Now let's consider a few curve balls.

The unmatchables


Many believe it's the grim reaper for wine. Lush, full-bodied wines tend to taste metallic. Tannins (found in reds) react like fingernails down a blackboard. Too much alcohol (a lot of Aussie wines are guilty here) and you're heading for the divorce courts. Try an aromatic wine with good acidity, such as sauvignon blanc, riesling or pinot grigio.

Chilli and spice

I'm a big fan of rose with spicy foods such as Thai and Sichuanese. You're looking for acidity and sweetness to mollify the heat and a lot of Australian roses are made in that style. Avoid French rose, since it tends to be drier.

Try aromatic, lighter, low alcohol white wines, especially gewurztraminer, riesling or pinot gris. Sweeter reds can work well too, such as a fruity Kiwi pinot noir. If the dish is rich and spicy, surprise, surprise, shiraz works well, because the wine's inherent spice notes are a good complement. Consider merlot and grenache too, but be wary of too much tannin (it's the stuff from the grape skins that makes the wine age well but, when you drink it, makes your mouth pucker).


Watch out for any dish splashed with lots of vinegar – salads are tricky. It gets along with wine about as well as an ex mother-in-law. Head for the beer fridge.


I mention it because tannic and high alcohol wines react with salt like Barry Hall when niggled, so don't go young cabernet with duck confit. Contrast can be good with salt, so consider wines with a little sweetness, such as chenin blanc and German-style riesling.

Think outside the box

When you're deciding what to drink, consider the setting, occasion and company. If it's a sunny afternoon lunch, lighter, crisp and acidic whites are better suited than big, high alcohol reds, unless a long siesta is part of the plan. But it doesn't have to be wine, either.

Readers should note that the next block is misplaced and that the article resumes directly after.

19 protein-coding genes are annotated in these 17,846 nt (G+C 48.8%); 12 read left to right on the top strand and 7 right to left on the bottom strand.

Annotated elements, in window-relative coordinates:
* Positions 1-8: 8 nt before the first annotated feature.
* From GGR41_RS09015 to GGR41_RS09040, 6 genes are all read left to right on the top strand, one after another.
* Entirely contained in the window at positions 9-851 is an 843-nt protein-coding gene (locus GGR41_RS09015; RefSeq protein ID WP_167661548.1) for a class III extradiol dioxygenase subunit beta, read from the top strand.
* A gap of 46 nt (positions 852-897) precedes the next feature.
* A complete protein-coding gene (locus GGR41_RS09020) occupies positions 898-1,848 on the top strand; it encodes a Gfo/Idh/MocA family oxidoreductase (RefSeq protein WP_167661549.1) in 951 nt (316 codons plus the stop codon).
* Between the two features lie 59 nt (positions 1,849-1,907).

Sometimes beer does the job well. Explore the wide range of Belgian beer styles – some rich and meaty, others floral and feminine. Even Australian brewers are getting in on the act with wheat and honey beers, pale ales, porters and stouts.

Sherry is enjoying renewed interest, especially as an aperitif, but it also goes well with food, especially Spanish tapas. Consider a dry (fino) sherry with soups, a medium style oloroso with beef and pastry (sausage roll anyone?) and sweet Pedro Ximenez with chocolate desserts.

As I mentioned earlier, consider sake if you really want to have some fun and do something different. Pair it with lighter style foods.

One final small piece of advice: if you're going to serve a cracker wine you want everyone to appreciate, keep the food simple. If the food is complex, it ends up shouting for attention, too, and can drown out the wine. That's the philosophy behind Rockpool Bar & Grill, where there's a 3500-bin wine list that includes great French wines costing tens of thousands of dollars. I doubt I'll be trying any of those soon, but it's fun looking at the list and wondering what would go best with roast chook.